YouTube is central to many internet memes. From Rick Rolling to Keyboard Cat, YouTube provides a stable repository for the shareable content at the heart of many call and response or bait and switch jokes. YouTube’s ability to soak up traffic is particularly important here – would Leave Britney Alone or the Star Wars kid have managed to stay up and running for long had they been hosted on a cheap personal grade server package? Doubtful. The video owner’s bandwidth charges would also have gone through the roof, making it hard to sustain the content for long.

In addition to stability, YouTube also offered simplicity. Uploading streaming video used to be the sort of thing that only web designers did: you’d need to know a bit about code and file formats, you’d need a web server and a website to actually embed the video into; YouTube offered a simple way to upload, and simple ways to share the content including a webpage for the video on the YouTube website. That meant that, amongst other things, people could easily offer up their own take on memes, giving rise to the sort of phenomenon you see with the Harlem Shake or Hitler Reacts which add fresh twists to an original idea, mutating and spreading the meme further.

5. Business models

OK it wasn’t the first, but YouTube was one of the big early splashes of the second dot com bubble. Alongside other early successes such as Flickr, YouTube has contributed to a commercial culture that is predicated on romantic story: that groups of friends can get together and put together million (and billion) dollar technology companies in their bedrooms. Of course, this story occurs throughout innovation history, but in its current telling the innovation doesn’t need to make money, it just needs to wait to be bought by a bigger fish, and hope it can keep attracting enough rounds of venture capital to stay afloat until then.

YouTube was started by a group of friends, and it was bought (for $1.65 billion) by a bigger fish. I was interested to read that its founders have distanced themselves from the more romantic elements of their own genesis story, stating that it makes for good marketing copy but isn’t strictly true. Of course we should also remember that they were already known and working on the ground in Silicone Valley – the technology was important, but the networks are part of the story too and we should all think about that before we bet the farm on our own start up ideas.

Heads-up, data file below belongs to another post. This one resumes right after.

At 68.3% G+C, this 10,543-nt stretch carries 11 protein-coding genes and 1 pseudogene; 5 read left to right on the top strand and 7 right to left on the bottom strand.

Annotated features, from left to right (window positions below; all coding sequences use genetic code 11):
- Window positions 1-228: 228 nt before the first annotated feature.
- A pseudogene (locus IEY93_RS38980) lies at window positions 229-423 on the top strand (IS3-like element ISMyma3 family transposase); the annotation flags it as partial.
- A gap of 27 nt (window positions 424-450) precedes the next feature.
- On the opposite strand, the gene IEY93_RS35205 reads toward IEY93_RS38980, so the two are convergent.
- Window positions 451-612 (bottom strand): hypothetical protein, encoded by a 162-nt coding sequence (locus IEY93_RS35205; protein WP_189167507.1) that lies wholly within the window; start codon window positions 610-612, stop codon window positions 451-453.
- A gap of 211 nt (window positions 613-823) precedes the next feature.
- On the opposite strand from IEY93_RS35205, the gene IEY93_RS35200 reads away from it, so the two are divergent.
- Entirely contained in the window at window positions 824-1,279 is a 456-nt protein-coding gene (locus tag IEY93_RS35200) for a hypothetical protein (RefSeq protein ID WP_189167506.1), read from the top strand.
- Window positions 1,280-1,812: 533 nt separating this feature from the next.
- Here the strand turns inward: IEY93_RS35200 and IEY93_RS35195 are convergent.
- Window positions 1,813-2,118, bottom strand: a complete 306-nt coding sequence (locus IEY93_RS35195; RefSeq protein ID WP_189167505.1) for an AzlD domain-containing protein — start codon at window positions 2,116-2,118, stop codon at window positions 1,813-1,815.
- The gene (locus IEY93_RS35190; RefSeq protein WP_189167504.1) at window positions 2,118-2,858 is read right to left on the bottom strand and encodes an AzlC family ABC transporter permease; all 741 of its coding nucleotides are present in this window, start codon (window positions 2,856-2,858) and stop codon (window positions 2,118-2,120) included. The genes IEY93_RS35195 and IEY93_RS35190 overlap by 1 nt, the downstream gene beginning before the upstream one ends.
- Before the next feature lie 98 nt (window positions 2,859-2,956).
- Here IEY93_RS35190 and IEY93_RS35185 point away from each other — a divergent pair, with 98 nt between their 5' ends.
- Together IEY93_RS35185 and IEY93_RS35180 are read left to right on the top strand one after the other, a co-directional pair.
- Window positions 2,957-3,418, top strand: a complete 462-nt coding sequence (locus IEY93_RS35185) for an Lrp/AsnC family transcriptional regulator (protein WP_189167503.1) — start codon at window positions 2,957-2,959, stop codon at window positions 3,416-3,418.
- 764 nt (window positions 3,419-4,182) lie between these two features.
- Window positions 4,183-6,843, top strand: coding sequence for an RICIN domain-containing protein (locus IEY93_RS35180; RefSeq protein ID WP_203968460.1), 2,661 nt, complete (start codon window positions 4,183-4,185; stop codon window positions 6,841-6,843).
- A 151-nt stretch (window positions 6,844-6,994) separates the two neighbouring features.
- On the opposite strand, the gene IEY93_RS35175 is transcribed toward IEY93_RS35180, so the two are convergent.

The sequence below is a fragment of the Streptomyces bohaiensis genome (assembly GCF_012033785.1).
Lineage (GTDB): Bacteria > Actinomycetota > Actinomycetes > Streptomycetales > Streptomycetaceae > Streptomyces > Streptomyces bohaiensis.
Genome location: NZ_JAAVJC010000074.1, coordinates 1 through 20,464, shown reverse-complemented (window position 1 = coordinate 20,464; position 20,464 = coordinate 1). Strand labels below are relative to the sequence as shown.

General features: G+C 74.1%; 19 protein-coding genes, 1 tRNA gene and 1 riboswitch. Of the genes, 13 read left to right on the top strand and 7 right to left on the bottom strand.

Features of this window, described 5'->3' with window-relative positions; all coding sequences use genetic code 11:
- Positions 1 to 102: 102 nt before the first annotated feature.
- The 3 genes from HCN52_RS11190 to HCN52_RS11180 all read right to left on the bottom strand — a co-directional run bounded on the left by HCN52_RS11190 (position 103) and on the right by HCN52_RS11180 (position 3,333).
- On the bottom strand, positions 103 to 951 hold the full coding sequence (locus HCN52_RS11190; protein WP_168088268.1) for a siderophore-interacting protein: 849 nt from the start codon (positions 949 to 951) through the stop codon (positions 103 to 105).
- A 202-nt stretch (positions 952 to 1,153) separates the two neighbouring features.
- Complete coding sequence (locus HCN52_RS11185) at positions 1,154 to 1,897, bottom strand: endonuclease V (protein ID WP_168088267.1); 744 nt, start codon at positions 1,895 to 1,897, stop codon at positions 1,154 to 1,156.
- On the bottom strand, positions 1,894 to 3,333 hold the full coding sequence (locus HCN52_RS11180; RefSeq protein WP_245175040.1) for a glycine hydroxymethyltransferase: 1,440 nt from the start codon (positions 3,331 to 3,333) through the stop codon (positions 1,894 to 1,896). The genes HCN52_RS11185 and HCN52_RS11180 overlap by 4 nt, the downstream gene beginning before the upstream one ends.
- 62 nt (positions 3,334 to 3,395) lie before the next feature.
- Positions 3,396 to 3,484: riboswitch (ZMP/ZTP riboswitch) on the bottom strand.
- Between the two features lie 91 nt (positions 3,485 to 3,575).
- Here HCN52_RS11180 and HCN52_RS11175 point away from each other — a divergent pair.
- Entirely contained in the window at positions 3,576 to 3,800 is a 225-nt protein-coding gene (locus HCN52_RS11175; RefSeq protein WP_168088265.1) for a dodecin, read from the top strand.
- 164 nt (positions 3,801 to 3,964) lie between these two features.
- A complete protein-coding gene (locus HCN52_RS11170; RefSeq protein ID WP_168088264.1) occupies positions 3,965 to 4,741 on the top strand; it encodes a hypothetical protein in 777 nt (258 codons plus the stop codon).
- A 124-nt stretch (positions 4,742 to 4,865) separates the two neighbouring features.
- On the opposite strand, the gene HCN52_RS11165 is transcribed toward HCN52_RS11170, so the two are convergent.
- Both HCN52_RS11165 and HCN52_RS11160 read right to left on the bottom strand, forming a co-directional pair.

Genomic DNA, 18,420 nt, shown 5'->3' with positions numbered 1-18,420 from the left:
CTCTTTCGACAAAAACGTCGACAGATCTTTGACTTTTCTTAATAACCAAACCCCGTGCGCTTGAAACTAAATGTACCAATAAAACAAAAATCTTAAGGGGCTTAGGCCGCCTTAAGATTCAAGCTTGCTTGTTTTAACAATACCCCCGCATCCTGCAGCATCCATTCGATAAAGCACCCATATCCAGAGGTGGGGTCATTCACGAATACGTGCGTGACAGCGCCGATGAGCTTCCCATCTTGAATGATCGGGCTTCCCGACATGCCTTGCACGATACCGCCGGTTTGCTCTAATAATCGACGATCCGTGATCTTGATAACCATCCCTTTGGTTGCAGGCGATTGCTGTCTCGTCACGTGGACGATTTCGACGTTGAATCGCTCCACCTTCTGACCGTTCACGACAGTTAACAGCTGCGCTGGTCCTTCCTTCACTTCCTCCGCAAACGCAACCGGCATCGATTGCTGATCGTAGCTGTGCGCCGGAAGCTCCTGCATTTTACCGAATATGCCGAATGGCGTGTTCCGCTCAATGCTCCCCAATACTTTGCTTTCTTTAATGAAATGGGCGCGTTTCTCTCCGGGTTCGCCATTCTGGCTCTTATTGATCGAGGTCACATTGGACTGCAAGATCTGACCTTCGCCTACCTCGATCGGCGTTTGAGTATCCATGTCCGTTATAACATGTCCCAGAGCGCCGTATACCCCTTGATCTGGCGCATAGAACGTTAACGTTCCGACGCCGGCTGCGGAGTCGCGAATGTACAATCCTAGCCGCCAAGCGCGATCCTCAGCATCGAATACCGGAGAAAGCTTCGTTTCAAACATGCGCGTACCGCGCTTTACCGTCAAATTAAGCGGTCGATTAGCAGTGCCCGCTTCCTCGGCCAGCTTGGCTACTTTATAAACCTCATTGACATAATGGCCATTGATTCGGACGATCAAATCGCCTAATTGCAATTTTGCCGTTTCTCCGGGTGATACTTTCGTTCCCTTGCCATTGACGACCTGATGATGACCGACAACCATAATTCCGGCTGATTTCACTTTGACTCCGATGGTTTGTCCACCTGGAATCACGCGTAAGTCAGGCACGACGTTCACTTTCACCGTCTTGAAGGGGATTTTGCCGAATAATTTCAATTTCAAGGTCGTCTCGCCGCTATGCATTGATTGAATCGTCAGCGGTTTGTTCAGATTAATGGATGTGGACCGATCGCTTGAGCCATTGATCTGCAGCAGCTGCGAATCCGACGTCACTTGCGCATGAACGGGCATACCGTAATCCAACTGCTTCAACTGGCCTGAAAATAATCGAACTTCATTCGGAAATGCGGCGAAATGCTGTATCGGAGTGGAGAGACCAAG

Jon Hickman, Senior Lecturer in New Media at Birmingham City University. This post is crossposted with permission.

The first YouTube clip is eight years old this week. Photograph: Getty Images
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The problem with grammar schools – and the answer to Labour's troubles

This week's news, from Erdogan the despot, to memories of Disraeli, and coffee and class.

Whom should we be cheering in Turkey? Coups are by their nature ­anti-democratic, whatever the rhetoric of their instigators, but Recep Tayyip Erdogan, the Islamist president, is about as much of a democrat as Vladimir Putin. Once he regained power, he dismissed several thousand judges, putting some under arrest. A large number of journalists were already in prison.

As recently as 1990, nearly half of Turkey’s employed population worked on the land and, even now, the proportion is more than a quarter. Erdogan has ruthlessly exploited the pious, socially conservative instincts of his people, who are rarely more than a generation away from the peasantry (and therefore politically “backward” in the Marxian sense), to win elections and push through economic liberalisation and privatisation. His foreign affairs ministry claims that the aim is to confine the state’s role to health, basic education, social security and defence. That is good enough for most Western governments. Provided he also co-operates in limiting the flow of Middle Eastern migrants into Europe, Erdogan can be as Islamist and authoritarian as he likes.

 

Quick fix for Labour

I have an answer to Labour’s problems. Its MPs should elect their own leader while Jeremy Corbyn continues as party leader. The former, recognised by the Speaker as the leader of the parliamentary opposition, would get the usual state aid for opposition parties. Corbyn would control Labour Party funds and assets.